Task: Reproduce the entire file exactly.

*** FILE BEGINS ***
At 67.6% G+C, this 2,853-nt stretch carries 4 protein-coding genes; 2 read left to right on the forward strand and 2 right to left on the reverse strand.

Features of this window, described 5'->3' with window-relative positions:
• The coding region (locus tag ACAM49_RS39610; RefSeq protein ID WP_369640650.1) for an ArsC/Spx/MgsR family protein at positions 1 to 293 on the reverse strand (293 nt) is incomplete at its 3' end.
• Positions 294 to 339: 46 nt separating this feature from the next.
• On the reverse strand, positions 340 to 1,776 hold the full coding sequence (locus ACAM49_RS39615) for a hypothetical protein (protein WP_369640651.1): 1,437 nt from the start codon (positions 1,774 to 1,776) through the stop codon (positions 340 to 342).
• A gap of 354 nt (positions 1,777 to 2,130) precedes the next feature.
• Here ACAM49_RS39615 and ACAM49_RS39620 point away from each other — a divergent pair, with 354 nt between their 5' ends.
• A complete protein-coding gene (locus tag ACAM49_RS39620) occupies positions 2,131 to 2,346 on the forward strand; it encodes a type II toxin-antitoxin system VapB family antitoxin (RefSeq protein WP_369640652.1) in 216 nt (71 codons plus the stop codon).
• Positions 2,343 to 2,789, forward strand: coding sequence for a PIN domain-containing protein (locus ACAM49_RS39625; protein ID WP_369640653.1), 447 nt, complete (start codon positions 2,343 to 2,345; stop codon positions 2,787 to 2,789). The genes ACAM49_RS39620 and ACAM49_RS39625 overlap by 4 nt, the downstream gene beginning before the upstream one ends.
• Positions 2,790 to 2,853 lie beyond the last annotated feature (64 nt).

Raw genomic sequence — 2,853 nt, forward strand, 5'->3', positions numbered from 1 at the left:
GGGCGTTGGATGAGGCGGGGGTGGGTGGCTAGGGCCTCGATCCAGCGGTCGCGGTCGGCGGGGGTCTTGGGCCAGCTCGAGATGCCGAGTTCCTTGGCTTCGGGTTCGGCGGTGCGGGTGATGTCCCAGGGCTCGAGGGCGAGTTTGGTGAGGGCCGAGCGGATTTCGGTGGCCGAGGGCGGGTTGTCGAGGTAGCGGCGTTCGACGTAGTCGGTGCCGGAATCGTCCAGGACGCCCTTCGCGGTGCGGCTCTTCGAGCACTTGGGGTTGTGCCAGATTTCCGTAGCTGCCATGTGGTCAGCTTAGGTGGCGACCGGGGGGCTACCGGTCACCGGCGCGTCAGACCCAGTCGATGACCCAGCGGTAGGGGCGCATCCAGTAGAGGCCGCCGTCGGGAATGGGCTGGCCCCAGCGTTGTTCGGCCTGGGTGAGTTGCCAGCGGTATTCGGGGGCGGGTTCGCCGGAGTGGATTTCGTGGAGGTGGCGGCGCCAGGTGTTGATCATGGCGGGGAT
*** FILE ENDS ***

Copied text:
At 67.6% G+C, this 2,853-nt stretch carries 4 protein-coding genes; 2 read left to right on the forward strand and 2 right to left on the reverse strand.

Features of this window, described 5'->3' with window-relative positions:
• The coding region (locus tag ACAM49_RS39610; RefSeq protein ID WP_369640650.1) for an ArsC/Spx/MgsR family protein at positions 1 to 293 on the reverse strand (293 nt) is incomplete at its 3' end.
• Positions 294 to 339: 46 nt separating this feature from the next.
• On the reverse strand, positions 340 to 1,776 hold the full coding sequence (locus ACAM49_RS39615) for a hypothetical protein (protein WP_369640651.1): 1,437 nt from the start codon (positions 1,774 to 1,776) through the stop codon (positions 340 to 342).
• A gap of 354 nt (positions 1,777 to 2,130) precedes the next feature.
• Here ACAM49_RS39615 and ACAM49_RS39620 point away from each other — a divergent pair, with 354 nt between their 5' ends.
• A complete protein-coding gene (locus tag ACAM49_RS39620) occupies positions 2,131 to 2,346 on the forward strand; it encodes a type II toxin-antitoxin system VapB family antitoxin (RefSeq protein WP_369640652.1) in 216 nt (71 codons plus the stop codon).
• Positions 2,343 to 2,789, forward strand: coding sequence for a PIN domain-containing protein (locus ACAM49_RS39625; protein ID WP_369640653.1), 447 nt, complete (start codon positions 2,343 to 2,345; stop codon positions 2,787 to 2,789). The genes ACAM49_RS39620 and ACAM49_RS39625 overlap by 4 nt, the downstream gene beginning before the upstream one ends.
• Positions 2,790 to 2,853 lie beyond the last annotated feature (64 nt).

Raw genomic sequence — 2,853 nt, forward strand, 5'->3', positions numbered from 1 at the left:
GGGCGTTGGATGAGGCGGGGGTGGGTGGCTAGGGCCTCGATCCAGCGGTCGCGGTCGGCGGGGGTCTTGGGCCAGCTCGAGATGCCGAGTTCCTTGGCTTCGGGTTCGGCGGTGCGGGTGATGTCCCAGGGCTCGAGGGCGAGTTTGGTGAGGGCCGAGCGGATTTCGGTGGCCGAGGGCGGGTTGTCGAGGTAGCGGCGTTCGACGTAGTCGGTGCCGGAATCGTCCAGGACGCCCTTCGCGGTGCGGCTCTTCGAGCACTTGGGGTTGTGCCAGATTTCCGTAGCTGCCATGTGGTCAGCTTAGGTGGCGACCGGGGGGCTACCGGTCACCGGCGCGTCAGACCCAGTCGATGACCCAGCGGTAGGGGCGCATCCAGTAGAGGCCGCCGTCGGGAATGGGCTGGCCCCAGCGTTGTTCGGCCTGGGTGAGTTGCCAGCGGTATTCGGGGGCGGGTTCGCCGGAGTGGATTTCGTGGAGGTGGCGGCGCCAGGTGTTGATCATGGCGGGGAT